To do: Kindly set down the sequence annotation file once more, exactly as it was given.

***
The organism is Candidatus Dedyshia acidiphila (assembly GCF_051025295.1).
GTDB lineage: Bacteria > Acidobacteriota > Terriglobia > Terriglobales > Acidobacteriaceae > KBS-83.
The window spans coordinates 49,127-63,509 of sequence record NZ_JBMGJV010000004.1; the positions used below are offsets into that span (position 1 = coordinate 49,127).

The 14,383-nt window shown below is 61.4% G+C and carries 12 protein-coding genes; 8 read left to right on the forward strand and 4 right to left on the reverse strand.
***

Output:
The organism is Candidatus Dedyshia acidiphila (assembly GCF_051025295.1).
GTDB lineage: Bacteria > Acidobacteriota > Terriglobia > Terriglobales > Acidobacteriaceae > KBS-83.
The window spans coordinates 49,127-63,509 of sequence record NZ_JBMGJV010000004.1; the positions used below are offsets into that span (position 1 = coordinate 49,127).

The 14,383-nt window shown below is 61.4% G+C and carries 12 protein-coding genes; 8 read left to right on the forward strand and 4 right to left on the reverse strand.